The Internal Revenue Service (IRS) is part of the U.S. Department of the Treasury and is responsible for enforcing and administering federal tax laws, processing tax returns, performing audits, and offering assistance for American taxpayers.
What Taxes Does the Internal Revenue Service (IRS) Manage?
Most of the work the IRS does is in relation to the individual income tax and corporate income tax. The IRS collects taxes from all individuals and companies in the U.S. and issues tax returns if and when individuals overpay their income tax bill, usually as a result of an employer withholding too much money from a paycheck.
The IRS was created by President Abraham Lincoln in 1862 to manage the nation’s first federal income tax, which was authorized to fund the Civil War. The tax kicked in at a rate of 3 percent on income earned above $600, increasing to 5 percent on all income earned above $10,000.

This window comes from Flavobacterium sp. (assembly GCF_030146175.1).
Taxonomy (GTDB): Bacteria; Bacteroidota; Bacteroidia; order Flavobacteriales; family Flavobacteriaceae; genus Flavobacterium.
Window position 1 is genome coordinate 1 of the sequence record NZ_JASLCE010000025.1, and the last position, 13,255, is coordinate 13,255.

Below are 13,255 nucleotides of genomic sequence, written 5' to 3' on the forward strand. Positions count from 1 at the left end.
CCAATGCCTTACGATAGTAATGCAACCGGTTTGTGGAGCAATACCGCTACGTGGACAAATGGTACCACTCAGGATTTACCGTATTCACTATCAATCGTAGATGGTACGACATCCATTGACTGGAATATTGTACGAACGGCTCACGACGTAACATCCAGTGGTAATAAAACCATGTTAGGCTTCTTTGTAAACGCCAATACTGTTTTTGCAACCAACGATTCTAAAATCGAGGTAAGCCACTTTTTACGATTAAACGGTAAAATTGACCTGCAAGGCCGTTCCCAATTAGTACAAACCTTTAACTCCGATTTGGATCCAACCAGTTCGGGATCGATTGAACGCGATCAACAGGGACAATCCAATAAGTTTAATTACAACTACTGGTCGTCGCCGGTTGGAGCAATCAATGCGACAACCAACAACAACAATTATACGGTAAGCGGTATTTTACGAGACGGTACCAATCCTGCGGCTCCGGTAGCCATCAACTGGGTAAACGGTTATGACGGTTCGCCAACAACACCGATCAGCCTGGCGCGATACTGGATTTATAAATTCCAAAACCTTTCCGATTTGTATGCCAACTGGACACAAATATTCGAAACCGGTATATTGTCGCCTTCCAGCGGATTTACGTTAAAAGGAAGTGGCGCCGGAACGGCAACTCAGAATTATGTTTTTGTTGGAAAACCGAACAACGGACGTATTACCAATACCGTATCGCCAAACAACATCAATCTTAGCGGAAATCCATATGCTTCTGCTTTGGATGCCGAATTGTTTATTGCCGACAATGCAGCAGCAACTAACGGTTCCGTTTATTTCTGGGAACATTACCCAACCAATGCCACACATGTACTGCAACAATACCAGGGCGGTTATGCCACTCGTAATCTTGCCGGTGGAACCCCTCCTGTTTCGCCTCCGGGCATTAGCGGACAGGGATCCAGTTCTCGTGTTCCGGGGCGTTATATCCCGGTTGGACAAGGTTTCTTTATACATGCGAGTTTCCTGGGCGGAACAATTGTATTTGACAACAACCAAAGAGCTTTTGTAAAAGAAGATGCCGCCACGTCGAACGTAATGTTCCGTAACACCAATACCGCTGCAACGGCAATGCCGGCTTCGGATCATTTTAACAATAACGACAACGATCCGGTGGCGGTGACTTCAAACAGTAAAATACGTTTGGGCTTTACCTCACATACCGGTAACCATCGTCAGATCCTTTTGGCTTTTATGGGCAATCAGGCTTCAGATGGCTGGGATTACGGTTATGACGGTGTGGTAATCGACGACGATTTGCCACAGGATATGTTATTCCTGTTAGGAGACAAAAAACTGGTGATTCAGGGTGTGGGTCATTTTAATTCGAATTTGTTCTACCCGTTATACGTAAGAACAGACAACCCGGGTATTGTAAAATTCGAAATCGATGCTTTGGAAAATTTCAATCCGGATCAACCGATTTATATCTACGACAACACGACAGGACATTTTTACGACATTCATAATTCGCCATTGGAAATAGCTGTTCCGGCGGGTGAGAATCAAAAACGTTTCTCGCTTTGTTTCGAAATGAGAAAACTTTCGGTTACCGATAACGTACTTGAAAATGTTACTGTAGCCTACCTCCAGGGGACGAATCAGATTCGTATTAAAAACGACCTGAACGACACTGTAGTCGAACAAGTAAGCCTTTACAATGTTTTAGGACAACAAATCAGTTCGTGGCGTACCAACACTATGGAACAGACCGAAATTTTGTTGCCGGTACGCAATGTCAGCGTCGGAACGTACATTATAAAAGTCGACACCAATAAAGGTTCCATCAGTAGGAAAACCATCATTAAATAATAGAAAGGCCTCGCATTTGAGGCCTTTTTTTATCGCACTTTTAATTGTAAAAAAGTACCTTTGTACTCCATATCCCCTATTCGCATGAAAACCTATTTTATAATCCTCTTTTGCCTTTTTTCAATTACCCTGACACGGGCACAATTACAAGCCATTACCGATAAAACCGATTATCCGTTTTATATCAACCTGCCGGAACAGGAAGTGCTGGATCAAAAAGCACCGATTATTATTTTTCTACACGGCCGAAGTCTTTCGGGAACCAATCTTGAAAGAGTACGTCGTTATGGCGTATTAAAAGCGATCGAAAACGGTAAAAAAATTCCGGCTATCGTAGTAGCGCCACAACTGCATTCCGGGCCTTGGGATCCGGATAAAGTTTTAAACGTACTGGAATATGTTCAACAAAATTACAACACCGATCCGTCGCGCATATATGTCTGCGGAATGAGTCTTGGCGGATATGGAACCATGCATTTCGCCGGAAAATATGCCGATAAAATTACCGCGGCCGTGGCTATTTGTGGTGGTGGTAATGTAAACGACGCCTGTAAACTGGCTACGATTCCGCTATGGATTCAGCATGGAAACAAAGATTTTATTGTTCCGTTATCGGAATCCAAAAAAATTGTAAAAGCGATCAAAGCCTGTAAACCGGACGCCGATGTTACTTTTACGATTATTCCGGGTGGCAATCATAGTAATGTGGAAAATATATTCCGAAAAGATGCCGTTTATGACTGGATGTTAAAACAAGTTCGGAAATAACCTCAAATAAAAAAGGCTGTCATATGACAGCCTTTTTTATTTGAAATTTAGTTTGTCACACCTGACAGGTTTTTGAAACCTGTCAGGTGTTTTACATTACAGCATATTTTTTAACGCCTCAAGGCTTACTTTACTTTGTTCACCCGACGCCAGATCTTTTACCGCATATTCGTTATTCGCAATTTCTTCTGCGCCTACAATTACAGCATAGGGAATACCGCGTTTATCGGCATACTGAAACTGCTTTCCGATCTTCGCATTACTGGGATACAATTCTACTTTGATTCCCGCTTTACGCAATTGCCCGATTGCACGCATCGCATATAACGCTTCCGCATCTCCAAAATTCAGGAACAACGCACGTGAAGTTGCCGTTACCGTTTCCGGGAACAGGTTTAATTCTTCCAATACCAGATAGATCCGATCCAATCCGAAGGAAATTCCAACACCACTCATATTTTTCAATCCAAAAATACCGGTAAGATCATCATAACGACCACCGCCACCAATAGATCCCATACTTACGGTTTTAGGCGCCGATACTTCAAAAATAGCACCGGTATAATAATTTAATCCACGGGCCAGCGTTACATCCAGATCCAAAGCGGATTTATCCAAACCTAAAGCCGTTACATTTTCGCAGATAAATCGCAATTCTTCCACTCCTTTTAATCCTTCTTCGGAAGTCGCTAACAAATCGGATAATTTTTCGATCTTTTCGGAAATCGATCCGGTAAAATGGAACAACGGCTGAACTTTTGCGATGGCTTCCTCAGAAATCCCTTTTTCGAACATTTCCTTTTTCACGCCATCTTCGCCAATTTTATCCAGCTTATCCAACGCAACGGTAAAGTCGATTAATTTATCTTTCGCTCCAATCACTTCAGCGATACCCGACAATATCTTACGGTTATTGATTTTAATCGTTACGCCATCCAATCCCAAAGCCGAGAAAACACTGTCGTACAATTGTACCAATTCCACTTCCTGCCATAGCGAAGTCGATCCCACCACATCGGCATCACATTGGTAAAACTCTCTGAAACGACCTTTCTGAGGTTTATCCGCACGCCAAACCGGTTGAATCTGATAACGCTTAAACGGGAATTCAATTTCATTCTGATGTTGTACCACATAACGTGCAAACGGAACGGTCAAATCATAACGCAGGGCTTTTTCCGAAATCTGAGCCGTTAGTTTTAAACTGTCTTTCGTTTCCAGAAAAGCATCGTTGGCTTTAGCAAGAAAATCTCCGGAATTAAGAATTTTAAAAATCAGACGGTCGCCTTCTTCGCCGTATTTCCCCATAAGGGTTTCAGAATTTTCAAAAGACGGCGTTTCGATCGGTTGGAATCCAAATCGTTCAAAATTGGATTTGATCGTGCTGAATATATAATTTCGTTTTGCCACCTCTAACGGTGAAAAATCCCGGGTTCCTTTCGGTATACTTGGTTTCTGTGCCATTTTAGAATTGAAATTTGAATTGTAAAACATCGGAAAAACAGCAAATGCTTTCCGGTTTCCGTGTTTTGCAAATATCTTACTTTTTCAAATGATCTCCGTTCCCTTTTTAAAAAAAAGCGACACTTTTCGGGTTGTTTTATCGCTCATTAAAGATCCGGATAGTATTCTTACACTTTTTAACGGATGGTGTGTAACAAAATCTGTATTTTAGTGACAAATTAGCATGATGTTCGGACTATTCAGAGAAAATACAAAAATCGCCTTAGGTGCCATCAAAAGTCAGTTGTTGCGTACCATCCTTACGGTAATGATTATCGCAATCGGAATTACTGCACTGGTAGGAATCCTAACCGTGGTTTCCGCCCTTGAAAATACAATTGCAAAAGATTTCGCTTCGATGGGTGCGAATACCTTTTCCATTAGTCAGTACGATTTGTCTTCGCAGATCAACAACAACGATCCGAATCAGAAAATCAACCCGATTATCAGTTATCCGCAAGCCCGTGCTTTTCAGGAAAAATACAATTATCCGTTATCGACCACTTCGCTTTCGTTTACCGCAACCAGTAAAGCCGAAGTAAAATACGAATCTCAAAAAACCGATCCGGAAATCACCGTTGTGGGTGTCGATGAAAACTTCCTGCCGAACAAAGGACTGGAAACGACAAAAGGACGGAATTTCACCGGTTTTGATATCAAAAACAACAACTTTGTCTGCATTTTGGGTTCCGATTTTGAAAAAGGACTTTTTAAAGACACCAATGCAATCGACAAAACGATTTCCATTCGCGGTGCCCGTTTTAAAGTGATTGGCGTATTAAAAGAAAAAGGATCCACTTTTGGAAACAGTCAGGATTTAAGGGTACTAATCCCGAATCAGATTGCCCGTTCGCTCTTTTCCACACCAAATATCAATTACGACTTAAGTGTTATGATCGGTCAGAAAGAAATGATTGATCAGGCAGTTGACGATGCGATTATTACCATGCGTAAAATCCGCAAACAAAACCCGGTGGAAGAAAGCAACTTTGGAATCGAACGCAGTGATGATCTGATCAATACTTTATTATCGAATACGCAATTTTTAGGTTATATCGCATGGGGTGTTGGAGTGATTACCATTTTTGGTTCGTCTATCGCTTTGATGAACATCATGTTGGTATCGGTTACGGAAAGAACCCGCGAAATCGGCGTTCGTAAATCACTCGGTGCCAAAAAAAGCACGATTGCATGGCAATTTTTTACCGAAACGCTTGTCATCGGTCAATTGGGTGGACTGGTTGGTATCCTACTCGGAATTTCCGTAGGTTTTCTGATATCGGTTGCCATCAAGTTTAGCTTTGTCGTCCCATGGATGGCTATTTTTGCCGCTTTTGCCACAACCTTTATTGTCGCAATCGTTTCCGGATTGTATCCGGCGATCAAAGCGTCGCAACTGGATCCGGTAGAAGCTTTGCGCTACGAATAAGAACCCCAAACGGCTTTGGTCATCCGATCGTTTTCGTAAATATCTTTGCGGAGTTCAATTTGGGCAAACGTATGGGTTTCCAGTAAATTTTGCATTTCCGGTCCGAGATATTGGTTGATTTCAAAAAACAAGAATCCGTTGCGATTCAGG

The federal income tax was repealed, revived, and repealed again prior to ratification of the 16th Amendment, which gave Congress “the power to lay and collect taxes on incomes, from whatever source derived, without apportionment among the several States….” Through it all, the IRS remains to this day.
The IRS also manages gift taxes, excise taxes, and estate taxes and has been tasked with distributing many “social safety net programs” for health care, education, energy, and more. Some of the larger of these tax benefits include the Earned Income Tax Credit (EITC) and Child Tax Credit (CTC). Additionally, the agency’s Return Review Program (RRP), was introduced in 2014 to help reduce fraud and close the tax gap.Share